# Boolean Logical Operators - Java

The Boolean logical operators shown here operate only on boolean operands. All of the binary logical operators combine two boolean values to form a resultant boolean value.

Boolean Logical Operators

The Boolean logical operators shown here operate only on boolean operands. All of the binary logical operators combine two boolean values to form a resultant boolean value. The logical Boolean operators, &, |, and ^, operate on boolean values in the same way that they operate on the bits of an integer. The logical ! operator inverts the Boolean state: !true == false and !false == true. The following table shows the effect of each logical operation: Here is a program that is almost the same as the BitLogic example shown earlier, but it operates on boolean logical values instead of binary bits:

// Demonstrate the boolean logical operators.

class BoolLogic {

public static void main(String args[]) {

boolean a = true;

boolean b = false;

boolean c = a | b;

boolean d = a & b;

boolean e = a ^ b;

boolean f = (!a & b) | (a & !b);

boolean g = !a;

System.out.println(" a = " + a);

System.out.println(" b = " + b);

System.out.println(" a|b = " + c);

System.out.println(" a&b = " + d);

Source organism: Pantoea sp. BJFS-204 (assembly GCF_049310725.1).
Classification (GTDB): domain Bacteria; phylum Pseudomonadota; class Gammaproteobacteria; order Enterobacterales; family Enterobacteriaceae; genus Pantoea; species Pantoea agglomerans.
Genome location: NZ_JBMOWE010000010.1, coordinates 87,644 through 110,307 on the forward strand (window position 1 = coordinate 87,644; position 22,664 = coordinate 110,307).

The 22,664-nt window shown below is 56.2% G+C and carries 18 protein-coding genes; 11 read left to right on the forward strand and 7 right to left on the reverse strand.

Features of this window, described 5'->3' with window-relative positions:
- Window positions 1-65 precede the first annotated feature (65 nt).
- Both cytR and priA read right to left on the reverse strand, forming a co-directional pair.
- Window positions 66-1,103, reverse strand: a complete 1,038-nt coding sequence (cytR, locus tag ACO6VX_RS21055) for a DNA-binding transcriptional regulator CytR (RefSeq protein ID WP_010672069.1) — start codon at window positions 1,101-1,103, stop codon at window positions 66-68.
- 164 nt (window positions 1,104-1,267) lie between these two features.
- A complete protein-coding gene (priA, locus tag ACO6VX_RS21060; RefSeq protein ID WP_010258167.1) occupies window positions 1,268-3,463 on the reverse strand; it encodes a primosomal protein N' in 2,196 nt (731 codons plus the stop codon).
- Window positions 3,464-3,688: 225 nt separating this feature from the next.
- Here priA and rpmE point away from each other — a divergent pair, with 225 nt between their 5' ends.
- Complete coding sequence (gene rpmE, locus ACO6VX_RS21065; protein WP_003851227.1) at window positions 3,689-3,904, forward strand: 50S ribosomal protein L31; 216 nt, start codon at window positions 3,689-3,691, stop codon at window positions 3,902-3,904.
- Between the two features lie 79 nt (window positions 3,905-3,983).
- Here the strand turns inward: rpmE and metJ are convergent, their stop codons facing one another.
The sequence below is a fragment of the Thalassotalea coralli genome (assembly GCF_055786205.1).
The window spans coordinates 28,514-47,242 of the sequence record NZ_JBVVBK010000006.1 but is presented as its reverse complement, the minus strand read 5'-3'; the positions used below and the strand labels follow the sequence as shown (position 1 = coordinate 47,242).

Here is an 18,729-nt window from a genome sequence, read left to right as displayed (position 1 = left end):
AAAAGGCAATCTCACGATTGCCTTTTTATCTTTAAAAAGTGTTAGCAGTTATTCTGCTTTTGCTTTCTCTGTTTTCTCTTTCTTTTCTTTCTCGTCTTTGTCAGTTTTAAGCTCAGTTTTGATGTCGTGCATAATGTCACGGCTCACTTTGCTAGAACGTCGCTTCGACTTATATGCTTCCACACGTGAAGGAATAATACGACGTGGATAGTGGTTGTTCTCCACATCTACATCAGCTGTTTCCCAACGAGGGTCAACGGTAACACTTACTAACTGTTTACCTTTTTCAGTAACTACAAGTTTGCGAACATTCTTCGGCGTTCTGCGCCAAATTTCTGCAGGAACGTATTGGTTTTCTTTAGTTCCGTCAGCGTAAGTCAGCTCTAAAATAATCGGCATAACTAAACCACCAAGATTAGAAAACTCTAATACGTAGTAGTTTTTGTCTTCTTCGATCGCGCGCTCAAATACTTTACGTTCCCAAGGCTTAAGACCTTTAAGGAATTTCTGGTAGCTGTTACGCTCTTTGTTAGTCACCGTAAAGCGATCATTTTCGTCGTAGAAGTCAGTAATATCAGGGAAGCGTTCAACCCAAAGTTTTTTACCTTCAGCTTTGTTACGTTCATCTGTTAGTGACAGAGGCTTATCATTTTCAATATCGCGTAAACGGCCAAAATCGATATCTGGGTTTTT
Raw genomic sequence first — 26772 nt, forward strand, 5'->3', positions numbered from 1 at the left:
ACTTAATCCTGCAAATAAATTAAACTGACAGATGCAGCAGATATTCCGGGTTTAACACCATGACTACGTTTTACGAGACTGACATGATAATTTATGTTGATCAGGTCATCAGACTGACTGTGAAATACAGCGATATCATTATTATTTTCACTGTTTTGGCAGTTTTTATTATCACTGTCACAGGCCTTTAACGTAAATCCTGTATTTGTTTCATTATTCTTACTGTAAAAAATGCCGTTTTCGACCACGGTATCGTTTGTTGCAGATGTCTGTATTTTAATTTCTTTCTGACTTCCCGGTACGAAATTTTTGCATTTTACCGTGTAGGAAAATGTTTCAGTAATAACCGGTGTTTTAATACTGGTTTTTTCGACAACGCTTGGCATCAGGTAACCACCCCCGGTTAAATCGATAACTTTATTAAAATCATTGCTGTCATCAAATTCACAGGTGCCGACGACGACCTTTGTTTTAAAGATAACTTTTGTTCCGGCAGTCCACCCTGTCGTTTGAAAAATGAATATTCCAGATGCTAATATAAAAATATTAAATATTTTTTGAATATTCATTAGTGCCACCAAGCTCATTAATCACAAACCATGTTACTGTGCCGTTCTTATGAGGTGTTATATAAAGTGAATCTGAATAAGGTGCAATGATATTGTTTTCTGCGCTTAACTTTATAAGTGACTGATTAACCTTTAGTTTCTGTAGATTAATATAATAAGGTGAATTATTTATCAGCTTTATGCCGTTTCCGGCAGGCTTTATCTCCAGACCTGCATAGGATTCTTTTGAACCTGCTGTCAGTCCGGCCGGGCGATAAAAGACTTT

System.out.println(" a^b = " + e);

System.out.println("!a&b|a&!b = " + f);

System.out.println(" !a = " + g);

}

}

After running this program, you will see that the same logical rules apply to boolean values as they did to bits. As you can see from the following output, the string representation of a Java boolean value is one of the literal values true or false:

a = true b = false

a|b = true a&b = false a^b = true

!a&b|a&!b = true !a = false

Short-Circuit Logical Operators

Java provides two interesting Boolean operators not found in some other computer languages. These are secondary versions of the Boolean AND and OR operators, and are commonly known as short-circuit logical operators. As you can see from the preceding table, the OR operator results in true when A is true, no matter what B is. Similarly, the AND operator results in false when A is false, no matter what B is. If you use the || and && forms, rather than the | and & forms of these operators, Java will not bother to evaluate the right-hand operand when the outcome of the expression can be determined by the left operand alone. This is very useful when the right-hand operand depends on the value of the left one in order to function properly. For example, the following code fragment shows how you can take advantage of short-circuit logical evaluation to be sure that a division operation will be valid before evaluating it:

if (denom != 0 && num / denom > 10)

Since the short-circuit form of AND (&&) is used, there is no risk of causing a run-time exception when denom is zero. If this line of code were written using the single & version of AND, both sides would be evaluated, causing a run-time exception when denom is zero.

It is standard practice to use the short-circuit forms of AND and OR in cases involving Boolean logic, leaving the single-character versions exclusively for bitwise operations. However, there are exceptions to this rule. For example, consider the following statement:

if(c==1 & e++ < 100) d = 100;

Here, using a single & ensures that the increment operation will be applied to e whether c is equal to 1 or not.

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